Tomatoes grown under glass gracing city menus year round

ROCHELLE, Ill. (WLS) -- Up until recently, Chicago's top chefs wouldn't dare put tomatoes on their menus until August, when they could source them locally.

But a new business west of the city is now growing tomatoes under glass, hydroponically. They're using Dutch technology to grow tomatoes indoors. He says since they're local, taste great when picked, and a lot of kitchens in town are now relying on them.

It's a typical lunch rush at the Three Arts Club Café in the Gold Coast, and yet another plate of creamy burrata with grilled toast, basil and tomatoes is being assembled.

"Just like berries and what not, tomatoes are something that diners want all year round," said Chef Bradford Phillips.

But Phillips never used tomatoes much. At least not until late summer, because of the growing season. But now he's getting those tomatoes year round.

"It doesn't matter what season it is, you're always trying to find the best available ingredients and the fact that they happen to be local just makes it that much better.

"Local" in this case means 82 miles west of the restaurant, in Rochelle, Illinois, site of the MightyVine tomato company, where they grow 4.5 million pounds of tomatoes on 7.5 acres.

"It's been amazing to have that land re-purposed into agriculture because originally it was just grown up to weeds and trees and we couldn't use that land at all," said Kaleb Kennay, whose family originally owned the land that MightyVine bought. He's now a partner.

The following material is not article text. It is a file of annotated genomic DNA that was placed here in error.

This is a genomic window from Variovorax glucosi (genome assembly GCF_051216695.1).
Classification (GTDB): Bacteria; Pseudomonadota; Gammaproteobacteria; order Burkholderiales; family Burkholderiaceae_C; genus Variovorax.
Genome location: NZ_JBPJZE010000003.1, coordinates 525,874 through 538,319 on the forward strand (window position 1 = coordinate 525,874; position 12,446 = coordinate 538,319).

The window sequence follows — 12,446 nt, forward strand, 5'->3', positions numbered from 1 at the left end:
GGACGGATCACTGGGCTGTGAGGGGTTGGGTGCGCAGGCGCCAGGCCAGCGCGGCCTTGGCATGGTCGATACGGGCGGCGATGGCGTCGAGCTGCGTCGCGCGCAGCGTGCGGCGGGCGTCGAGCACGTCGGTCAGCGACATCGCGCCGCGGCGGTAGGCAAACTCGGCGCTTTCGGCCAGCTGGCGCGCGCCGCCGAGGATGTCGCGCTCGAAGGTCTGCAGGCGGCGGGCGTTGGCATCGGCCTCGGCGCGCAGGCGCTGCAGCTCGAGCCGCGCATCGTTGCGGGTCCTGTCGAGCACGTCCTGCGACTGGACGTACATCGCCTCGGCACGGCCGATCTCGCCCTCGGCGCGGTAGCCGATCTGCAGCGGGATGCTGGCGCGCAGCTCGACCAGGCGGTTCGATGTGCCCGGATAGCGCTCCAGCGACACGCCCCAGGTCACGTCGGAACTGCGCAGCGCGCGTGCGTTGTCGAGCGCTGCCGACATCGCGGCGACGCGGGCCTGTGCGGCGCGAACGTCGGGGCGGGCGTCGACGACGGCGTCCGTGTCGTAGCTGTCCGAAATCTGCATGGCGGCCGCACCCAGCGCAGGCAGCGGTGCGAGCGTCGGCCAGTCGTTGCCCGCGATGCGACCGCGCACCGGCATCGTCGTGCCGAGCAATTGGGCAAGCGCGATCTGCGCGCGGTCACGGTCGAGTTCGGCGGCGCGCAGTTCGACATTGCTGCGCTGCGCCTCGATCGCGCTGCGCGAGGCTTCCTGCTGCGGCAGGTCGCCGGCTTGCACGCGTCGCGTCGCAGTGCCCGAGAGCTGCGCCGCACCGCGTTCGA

"In the Netherlands, they've been doing this for decades, partly because - necessity being the mother of invention - they've got a smaller country that punches well above its weight in terms of trade. They figured out ways to grow things on minimal amount of land," said MightyVine CEO Gary Lazarski.

They grow two varieties: a cherry-on-the-vine type called Robinio, and a larger version called a Roterno (they're working on creating better names for marketing purposes).

"We don't pick our varietal for maximizing yield, we pick one that's gonna be a great tasting tomato for the local market."

As impressive as 7.5 acres looks, this is a massive facility. MightyVine is going to be doubling this by the end of the year, plus, adding a couple of new varieties on top of the two they currently carry.

In this week's Extra Course, Steve talks a bit more about those two unique tomato varieties, from the greenhouse in Rochelle.

EXTRA COURSE: Unique tomato varieties

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3 Arts Club café
1300 N Dearborn St.
(312) 475-9116
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